HomeChurch & AsiaPope abandons plans to visit Timor-Leste over coronavirus pandemic

Pope abandons plans to visit Timor-Leste over coronavirus pandemic

Pope Francis has been forced to cancel trip to Timor-Leste over the new coronavirus outbreak, which the World Health Organization now recognizes as a pandemic.

The Vatican’s representative in Timor-Leste, Monsignor Marco Sprizzi, told reporters in the Timor-Leste capitol Dili that the pope had cancelled the trip “because he did not want his people affected by the coronavirus,” the Associated Press reports.

Monsignor Sprizzi specifically referred to the large crowds that would gather in the event of such a visit as a reason behind the pope’s decision.

Although the Holy See had never confirmed a trip to Timor-Leste, in January a prominent Muslim cleric said Pope Francis had expressed his intention to visit Indonesia, Timor-Leste, and Papua New Guinea in September. 

The following month, diplomatic sources reiterated that Pope Francis had sought to visit the three states to help promote inter-faith dialogue.

Timor-Leste gained independence from Indonesia in 1999 following a decades-long rule occupation. The small nation has a population of just under 1.3 million people, 98 percent of whom are Catholic. Pope St. John Paul II visited the country in 1989.

Papua New Guinea, a predominately Christian nation which occupies the eastern half of New Guinea island, is 26 percent Catholic, according to previous census figures. The western half of New Guinea is a part of Indonesia.

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Pope St. John Paul II visited Papua New Guinea twice with the first being in 1984 for the centenary of the arrival of the first missionaries in PNG. His next visit was in 1995 for the beatification of Peter To Rot who is believed to have been killed for his faith by Japanese occupation forces during World War II.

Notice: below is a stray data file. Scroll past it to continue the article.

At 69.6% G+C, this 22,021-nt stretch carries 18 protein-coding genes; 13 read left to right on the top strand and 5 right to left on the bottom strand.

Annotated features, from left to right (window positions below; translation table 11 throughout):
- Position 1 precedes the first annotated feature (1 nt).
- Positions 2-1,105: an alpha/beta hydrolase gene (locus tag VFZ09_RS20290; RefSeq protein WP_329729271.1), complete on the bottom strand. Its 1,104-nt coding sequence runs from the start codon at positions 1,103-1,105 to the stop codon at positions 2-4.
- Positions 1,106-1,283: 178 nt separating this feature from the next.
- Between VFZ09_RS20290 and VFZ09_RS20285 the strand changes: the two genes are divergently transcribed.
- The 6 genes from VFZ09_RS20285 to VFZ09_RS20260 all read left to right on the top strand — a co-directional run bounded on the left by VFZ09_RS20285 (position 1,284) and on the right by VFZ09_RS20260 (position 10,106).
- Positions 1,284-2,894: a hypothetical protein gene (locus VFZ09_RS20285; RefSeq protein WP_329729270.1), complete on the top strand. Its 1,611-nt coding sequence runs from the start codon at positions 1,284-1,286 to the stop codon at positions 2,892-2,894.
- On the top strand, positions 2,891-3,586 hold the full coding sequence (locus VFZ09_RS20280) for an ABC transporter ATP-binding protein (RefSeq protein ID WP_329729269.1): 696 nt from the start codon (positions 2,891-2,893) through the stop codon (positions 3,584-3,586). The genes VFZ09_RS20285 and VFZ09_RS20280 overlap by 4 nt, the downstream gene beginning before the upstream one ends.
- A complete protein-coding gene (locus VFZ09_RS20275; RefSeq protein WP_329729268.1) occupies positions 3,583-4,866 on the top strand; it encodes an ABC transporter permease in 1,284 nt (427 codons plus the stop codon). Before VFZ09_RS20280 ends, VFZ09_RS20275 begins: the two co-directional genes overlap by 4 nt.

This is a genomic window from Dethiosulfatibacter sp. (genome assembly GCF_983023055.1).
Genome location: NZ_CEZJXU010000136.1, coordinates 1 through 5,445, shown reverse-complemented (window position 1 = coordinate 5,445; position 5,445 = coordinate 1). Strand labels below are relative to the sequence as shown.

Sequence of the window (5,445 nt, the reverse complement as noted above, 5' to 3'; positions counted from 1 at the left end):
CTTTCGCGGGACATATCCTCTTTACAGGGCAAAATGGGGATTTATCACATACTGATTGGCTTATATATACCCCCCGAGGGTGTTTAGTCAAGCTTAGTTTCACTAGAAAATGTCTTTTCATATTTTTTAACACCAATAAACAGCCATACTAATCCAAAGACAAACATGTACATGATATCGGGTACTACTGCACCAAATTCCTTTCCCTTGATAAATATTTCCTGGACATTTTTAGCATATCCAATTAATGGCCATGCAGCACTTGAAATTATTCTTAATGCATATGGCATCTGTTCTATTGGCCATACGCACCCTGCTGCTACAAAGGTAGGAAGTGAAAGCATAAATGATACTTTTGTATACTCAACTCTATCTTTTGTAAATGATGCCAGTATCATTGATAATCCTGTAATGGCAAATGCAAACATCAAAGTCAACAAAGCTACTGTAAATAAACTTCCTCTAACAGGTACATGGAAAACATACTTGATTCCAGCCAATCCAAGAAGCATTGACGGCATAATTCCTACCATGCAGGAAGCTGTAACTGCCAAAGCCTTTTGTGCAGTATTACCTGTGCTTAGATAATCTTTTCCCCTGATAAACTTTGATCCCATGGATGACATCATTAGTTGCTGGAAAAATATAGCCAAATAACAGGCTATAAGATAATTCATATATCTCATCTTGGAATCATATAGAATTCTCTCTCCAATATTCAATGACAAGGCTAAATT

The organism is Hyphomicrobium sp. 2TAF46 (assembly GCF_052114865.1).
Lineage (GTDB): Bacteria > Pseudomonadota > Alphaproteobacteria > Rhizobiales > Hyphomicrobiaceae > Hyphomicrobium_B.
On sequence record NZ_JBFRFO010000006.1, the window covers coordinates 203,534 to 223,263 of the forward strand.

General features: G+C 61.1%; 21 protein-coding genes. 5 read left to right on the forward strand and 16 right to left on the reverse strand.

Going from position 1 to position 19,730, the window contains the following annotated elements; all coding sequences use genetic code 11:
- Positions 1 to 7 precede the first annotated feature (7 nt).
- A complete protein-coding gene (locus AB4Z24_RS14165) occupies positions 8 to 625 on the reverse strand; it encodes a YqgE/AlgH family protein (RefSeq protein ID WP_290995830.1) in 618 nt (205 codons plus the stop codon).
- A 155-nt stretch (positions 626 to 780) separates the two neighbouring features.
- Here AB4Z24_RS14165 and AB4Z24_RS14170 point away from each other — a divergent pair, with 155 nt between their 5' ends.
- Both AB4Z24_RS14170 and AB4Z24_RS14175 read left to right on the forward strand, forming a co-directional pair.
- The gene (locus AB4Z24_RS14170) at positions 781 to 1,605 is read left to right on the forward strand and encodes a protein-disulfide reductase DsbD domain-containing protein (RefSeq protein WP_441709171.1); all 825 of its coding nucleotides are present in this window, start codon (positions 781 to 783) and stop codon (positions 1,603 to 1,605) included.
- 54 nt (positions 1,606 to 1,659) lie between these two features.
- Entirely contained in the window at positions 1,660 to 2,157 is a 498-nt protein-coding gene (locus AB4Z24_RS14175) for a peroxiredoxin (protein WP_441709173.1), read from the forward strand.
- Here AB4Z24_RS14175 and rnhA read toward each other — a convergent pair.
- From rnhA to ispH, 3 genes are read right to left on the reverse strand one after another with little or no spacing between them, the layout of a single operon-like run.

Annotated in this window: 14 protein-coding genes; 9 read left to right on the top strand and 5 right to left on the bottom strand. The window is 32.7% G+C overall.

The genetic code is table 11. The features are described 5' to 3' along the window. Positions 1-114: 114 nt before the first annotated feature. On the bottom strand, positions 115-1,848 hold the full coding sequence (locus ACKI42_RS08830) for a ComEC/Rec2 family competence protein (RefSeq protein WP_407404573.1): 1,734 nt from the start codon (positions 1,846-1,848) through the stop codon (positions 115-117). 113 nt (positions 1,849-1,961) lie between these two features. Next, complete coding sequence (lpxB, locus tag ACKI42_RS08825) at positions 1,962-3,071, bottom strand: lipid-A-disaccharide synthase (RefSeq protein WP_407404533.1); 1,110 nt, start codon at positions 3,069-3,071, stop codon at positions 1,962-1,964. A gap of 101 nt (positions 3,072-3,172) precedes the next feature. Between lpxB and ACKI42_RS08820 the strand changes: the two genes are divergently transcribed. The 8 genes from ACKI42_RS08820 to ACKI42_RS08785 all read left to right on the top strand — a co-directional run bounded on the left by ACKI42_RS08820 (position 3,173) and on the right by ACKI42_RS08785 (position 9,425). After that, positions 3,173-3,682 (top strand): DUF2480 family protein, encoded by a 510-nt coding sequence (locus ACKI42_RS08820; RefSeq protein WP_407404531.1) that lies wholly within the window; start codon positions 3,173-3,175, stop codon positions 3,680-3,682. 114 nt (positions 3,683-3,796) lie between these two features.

A view of the Bernini Colonnade surrounding St. Peter’s Square is seen as Pope Francis gives his weekly general audience via transmitted video a day after the Vatican closed the square and Basilica due to coronavirus concerns, as seen from Rome, March 11. (Photo by Guglielmo Mangiapane/Reuters)

Meanwhile, Pope Francis held his first virtual general audience on March 12 as part of efforts to stop the spread of new coronavirus. 

The general audiences are typically held on St. Peter’s Square, attracting tens of thousands of people. 

Pope Francis, who has suspended all similar public appearances, said he felt close to “all the sick people who have contracted the virus and are suffering from sickness and the many who are suffering from uncertainty.”

The 83-year-old pontiff thanked medical staff and volunteers laboring “in this very difficult moment”. Italy is the worst-affected country in the world after China, with some 631 deaths and 10,149 confirmed cases.

The Holy See has also cancelled meetings and conferences, curtailed travel among staff and closed its museums to the public. 

With Reuters

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